- Length of credit history: This makes up 15% of your score. The longer you’ve been borrowing money, and the longer you’ve had revolving accounts (like credit cards) open, the better.
- Credit mix: 10% of your score. What different types of credit (credit cards vs personal loans vs home/auto loans vs student loans) do you have? A more diverse mix is better.
- New credit inquiries: 10% of your score. Have you recently made a bunch of inquiries for new loans or lines of credit? If you have, maybe that’s a sign that you’re desperate to borrow more money …
If you have bad credit and you want to know why, you should order a free copy of your credit report, which you can do by visiting AnnualCreditReport.com. To find out where you need to do better, look at your payment history and your credit utilization. Together, they make up 65% of your total score.
Closing a card hurts your credit utilization ratio.
“Whether you get stung when you close a credit card account depends on a measurement known as the balance-to-limit ratio or credit utilization ratio. This compares how much credit is available to you to how much credit you actually borrow,” explained Stephen Hart, CEO of Cardswitcher.
“A high balance-to-limit ratio, where you borrow a large amount of money, is usually considered a sign of increased financial risk by lenders and a low balance-to-limit ratio is considered good.”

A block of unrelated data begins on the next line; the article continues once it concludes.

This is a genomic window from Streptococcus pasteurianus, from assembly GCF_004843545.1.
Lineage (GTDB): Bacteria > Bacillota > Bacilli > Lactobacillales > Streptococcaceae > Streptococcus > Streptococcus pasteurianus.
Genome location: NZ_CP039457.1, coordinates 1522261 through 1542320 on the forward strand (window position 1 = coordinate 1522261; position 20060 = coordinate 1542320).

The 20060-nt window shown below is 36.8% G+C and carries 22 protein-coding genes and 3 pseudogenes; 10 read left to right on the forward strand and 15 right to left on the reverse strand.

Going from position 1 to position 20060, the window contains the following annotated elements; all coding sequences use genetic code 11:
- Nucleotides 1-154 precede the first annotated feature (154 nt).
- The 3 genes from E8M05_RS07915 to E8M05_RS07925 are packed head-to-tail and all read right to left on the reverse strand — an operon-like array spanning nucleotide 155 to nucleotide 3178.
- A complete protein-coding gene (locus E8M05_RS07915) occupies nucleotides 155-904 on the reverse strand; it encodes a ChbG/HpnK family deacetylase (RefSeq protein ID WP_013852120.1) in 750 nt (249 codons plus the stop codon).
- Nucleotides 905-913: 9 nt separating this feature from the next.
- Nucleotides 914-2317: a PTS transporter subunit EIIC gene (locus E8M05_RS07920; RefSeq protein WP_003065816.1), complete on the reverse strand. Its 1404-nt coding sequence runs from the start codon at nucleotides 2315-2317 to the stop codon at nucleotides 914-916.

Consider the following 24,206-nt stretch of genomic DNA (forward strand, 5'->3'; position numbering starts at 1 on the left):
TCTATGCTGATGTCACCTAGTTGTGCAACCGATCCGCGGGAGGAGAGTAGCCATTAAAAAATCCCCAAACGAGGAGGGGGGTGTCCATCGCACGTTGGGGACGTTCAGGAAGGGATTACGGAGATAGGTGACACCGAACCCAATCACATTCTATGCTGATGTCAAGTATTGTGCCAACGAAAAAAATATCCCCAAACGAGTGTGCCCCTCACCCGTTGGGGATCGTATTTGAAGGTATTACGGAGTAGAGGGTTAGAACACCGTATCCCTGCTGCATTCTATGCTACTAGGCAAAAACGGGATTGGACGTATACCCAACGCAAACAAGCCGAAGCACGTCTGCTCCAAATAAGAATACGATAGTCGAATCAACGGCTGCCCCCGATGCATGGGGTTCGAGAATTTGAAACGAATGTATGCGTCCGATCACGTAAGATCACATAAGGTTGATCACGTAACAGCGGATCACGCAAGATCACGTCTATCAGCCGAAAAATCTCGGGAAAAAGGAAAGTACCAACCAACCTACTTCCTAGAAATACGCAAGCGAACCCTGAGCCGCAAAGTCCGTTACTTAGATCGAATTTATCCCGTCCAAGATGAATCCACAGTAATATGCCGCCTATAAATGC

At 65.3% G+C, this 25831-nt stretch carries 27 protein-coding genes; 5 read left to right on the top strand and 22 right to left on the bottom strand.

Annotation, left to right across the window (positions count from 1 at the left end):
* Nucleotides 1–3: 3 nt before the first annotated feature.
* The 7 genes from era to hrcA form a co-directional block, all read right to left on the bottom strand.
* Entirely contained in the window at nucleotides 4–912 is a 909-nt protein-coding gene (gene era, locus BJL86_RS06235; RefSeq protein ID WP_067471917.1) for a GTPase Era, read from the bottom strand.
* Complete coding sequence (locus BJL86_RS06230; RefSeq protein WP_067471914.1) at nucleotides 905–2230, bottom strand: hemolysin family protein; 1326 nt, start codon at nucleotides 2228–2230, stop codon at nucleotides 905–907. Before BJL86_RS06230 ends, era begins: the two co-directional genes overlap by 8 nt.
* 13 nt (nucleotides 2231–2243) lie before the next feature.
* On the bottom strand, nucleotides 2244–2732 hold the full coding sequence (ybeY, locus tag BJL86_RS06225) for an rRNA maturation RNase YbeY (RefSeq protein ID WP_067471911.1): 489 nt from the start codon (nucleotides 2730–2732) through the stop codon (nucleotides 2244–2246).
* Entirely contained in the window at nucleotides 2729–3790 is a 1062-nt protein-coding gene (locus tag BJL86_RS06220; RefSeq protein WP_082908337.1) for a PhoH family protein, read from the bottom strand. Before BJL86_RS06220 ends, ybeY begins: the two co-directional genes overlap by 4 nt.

Still not sure how your credit utilization ratio works? Here’s an example from CPA Logan Allec, owner of personal finance website Money Done Right:
“Let’s say you have a total credit balance of $4,000 across all your credit cards. Now let’s say you have a total credit limit across all of your credit cards of $20,000. In this case, your total utilization rate is 20%—or $4,000 divided by $20,000.
“Now, what if one of your credit cards has a $10,000 credit limit, and you cancel it? In this case, your total credit limit across all of your credit cards would go down to $10,000. What would happen to your total utilization rate? It would skyrocket to 40 percent—or $4,000 divided by $10,000, which could adversely affect your credit score.”
For the sake of your credit score, it’s best to keep your credit utilization ratio below 30%. Even if you’re paying off your cards every month, you should try to avoid accruing more than 30% of your total limit at any one moment in time.
And if you’re thinking about closing that one card that has a super high credit limit, maybe don’t.